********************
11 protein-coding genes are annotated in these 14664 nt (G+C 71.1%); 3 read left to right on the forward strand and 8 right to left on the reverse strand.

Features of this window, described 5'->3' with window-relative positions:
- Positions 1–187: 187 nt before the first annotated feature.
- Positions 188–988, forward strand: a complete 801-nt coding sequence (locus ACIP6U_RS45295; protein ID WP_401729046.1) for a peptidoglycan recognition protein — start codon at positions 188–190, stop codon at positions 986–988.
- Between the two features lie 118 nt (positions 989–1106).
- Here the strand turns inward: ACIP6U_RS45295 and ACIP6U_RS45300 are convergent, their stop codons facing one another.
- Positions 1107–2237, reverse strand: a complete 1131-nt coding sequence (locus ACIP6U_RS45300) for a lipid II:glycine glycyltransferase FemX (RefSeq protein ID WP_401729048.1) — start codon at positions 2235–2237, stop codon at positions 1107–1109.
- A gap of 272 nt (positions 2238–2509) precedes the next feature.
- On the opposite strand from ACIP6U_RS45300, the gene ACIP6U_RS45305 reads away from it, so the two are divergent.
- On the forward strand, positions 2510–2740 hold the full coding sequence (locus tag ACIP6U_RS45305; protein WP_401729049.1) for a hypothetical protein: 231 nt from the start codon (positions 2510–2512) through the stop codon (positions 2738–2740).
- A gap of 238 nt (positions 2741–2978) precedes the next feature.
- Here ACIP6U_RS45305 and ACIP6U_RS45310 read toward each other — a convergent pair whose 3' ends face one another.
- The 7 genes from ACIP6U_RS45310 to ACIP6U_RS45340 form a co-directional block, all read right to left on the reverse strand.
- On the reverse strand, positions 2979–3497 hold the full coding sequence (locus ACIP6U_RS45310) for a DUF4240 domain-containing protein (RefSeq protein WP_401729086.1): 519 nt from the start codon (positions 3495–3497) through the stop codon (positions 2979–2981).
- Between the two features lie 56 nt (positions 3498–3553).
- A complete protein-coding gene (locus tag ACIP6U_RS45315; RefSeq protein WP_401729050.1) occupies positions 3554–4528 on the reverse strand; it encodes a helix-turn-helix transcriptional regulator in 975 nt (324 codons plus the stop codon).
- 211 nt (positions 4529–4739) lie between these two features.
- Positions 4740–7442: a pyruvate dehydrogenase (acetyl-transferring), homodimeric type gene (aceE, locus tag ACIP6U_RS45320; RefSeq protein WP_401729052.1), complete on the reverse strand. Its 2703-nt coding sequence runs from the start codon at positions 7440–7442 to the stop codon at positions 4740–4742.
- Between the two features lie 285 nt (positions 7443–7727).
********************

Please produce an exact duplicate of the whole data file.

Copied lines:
11 protein-coding genes are annotated in these 14664 nt (G+C 71.1%); 3 read left to right on the forward strand and 8 right to left on the reverse strand.

Features of this window, described 5'->3' with window-relative positions:
- Positions 1–187: 187 nt before the first annotated feature.
- Positions 188–988, forward strand: a complete 801-nt coding sequence (locus ACIP6U_RS45295; protein ID WP_401729046.1) for a peptidoglycan recognition protein — start codon at positions 188–190, stop codon at positions 986–988.
- Between the two features lie 118 nt (positions 989–1106).
- Here the strand turns inward: ACIP6U_RS45295 and ACIP6U_RS45300 are convergent, their stop codons facing one another.
- Positions 1107–2237, reverse strand: a complete 1131-nt coding sequence (locus ACIP6U_RS45300) for a lipid II:glycine glycyltransferase FemX (RefSeq protein ID WP_401729048.1) — start codon at positions 2235–2237, stop codon at positions 1107–1109.
- A gap of 272 nt (positions 2238–2509) precedes the next feature.
- On the opposite strand from ACIP6U_RS45300, the gene ACIP6U_RS45305 reads away from it, so the two are divergent.
- On the forward strand, positions 2510–2740 hold the full coding sequence (locus tag ACIP6U_RS45305; protein WP_401729049.1) for a hypothetical protein: 231 nt from the start codon (positions 2510–2512) through the stop codon (positions 2738–2740).
- A gap of 238 nt (positions 2741–2978) precedes the next feature.
- Here ACIP6U_RS45305 and ACIP6U_RS45310 read toward each other — a convergent pair whose 3' ends face one another.
- The 7 genes from ACIP6U_RS45310 to ACIP6U_RS45340 form a co-directional block, all read right to left on the reverse strand.
- On the reverse strand, positions 2979–3497 hold the full coding sequence (locus ACIP6U_RS45310) for a DUF4240 domain-containing protein (RefSeq protein WP_401729086.1): 519 nt from the start codon (positions 3495–3497) through the stop codon (positions 2979–2981).
- Between the two features lie 56 nt (positions 3498–3553).
- A complete protein-coding gene (locus tag ACIP6U_RS45315; RefSeq protein WP_401729050.1) occupies positions 3554–4528 on the reverse strand; it encodes a helix-turn-helix transcriptional regulator in 975 nt (324 codons plus the stop codon).
- 211 nt (positions 4529–4739) lie between these two features.
- Positions 4740–7442: a pyruvate dehydrogenase (acetyl-transferring), homodimeric type gene (aceE, locus tag ACIP6U_RS45320; RefSeq protein WP_401729052.1), complete on the reverse strand. Its 2703-nt coding sequence runs from the start codon at positions 7440–7442 to the stop codon at positions 4740–4742.
- Between the two features lie 285 nt (positions 7443–7727).